Andover, NB Bomber Explodes In Flight, Jan 1957
B52 EXPLODES IN FLIGHT; SEARCHERS FIND 7 BODIES.
PILOT'S EYES SHIELDED IN TEST.
Andover, N.B. (AP) -- Frozen woodlands near here were searched today for one Air Force man still missing from the crew of an eight-engine B52 bomber which exploded in flight yesterday. Seven bodies were found and one man parachuted with minor injuries.
Hundreds of Air Force men, Royal Canadian Mounted Police and French - Canadian trappers and guides, warmly garbed against temperatures which went far below zero, hunted for the missing man.
A spokesman from the jet plane's Loring Air Force base at Limestone, Maine, said the man may have parachuted. He said two parachutes were reported seen by residents of the area but that "they lost sight of one of them."
The spokesman said Capt. RICHARD A. JENKINS, the commander of the craft and one of those killed, was at the controls, his head partially covered by a visor-type hood used in reflex tests. With the covering the pilot can see the instrument panel but cannot see outside the plane.
Six bodies were recovered in the wreckage or the deep snow yesterday. A seventh was found in part of the plane early today by searchers carrying portable lamps.
Several hours after the crash of the B52 jet bomber, an Air Force B29 crashed on landing at Bergstrom Air Force Base, near Austin, Tex., killing six crewmen and injuring three others.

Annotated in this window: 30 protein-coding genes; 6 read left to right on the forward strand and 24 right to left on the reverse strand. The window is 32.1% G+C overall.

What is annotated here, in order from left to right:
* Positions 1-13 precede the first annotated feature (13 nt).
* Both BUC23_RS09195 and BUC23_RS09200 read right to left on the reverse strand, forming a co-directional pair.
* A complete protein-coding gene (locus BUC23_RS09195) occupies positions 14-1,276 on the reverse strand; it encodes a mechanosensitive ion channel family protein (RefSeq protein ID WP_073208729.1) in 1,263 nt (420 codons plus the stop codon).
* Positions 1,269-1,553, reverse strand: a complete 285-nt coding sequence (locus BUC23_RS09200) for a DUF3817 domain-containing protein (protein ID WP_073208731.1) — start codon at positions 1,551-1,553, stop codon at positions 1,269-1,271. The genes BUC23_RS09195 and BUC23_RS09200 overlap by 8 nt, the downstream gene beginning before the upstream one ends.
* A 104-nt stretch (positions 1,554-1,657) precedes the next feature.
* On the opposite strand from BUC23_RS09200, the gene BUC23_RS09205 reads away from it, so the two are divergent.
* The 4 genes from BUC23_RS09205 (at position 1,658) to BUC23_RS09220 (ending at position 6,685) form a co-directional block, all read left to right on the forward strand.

The public information office at Loring identified five of the seven victims of the Andover crash as:
Capt. RICHARD A. JENKINS, the aircraft commander, Huron, Ohio.
Capt. WILLIAM C. DAVIDSON, Stockton, Calif.
Capt. JOHN E. McCUNE, Hayward, Calif.
Capt. MARQUID H. D. MYERS, Tracy, Calif.
T. Sgt. RAY A. MILLER, Racine, Wis.
All were married and all but DAVIDSON had children.
The only known survivor was:
1st Lt. JOE L. CHURCH, Charlotte, N.C.
A spokesman at Loring said a team of Air Force flight safety experts from Norton AFB near San Bernardino, Calif., and officials of the Boeing Airplane Co., would take part in an investigation of the crash. Boeing builds the eight-million-dollar, swept-wing B52s.
Brig. Gen. William K. Martin, Loring Commander, said in a statement "an unusual maneuver may have resulted in exceeding the flight limitations of the aircraft."
In Washington, the Air Force said the pilot was undergoing a reflex test wherein the flyer's eyes are partly shielded and the plane put into an "unusual position. The pilot then must right the craft.
The Washington spokesman said the plane apparently had been "placed in a position beyond its capability."
The plane was the fourth B52 lost by the Air Force on training flights since February 1956.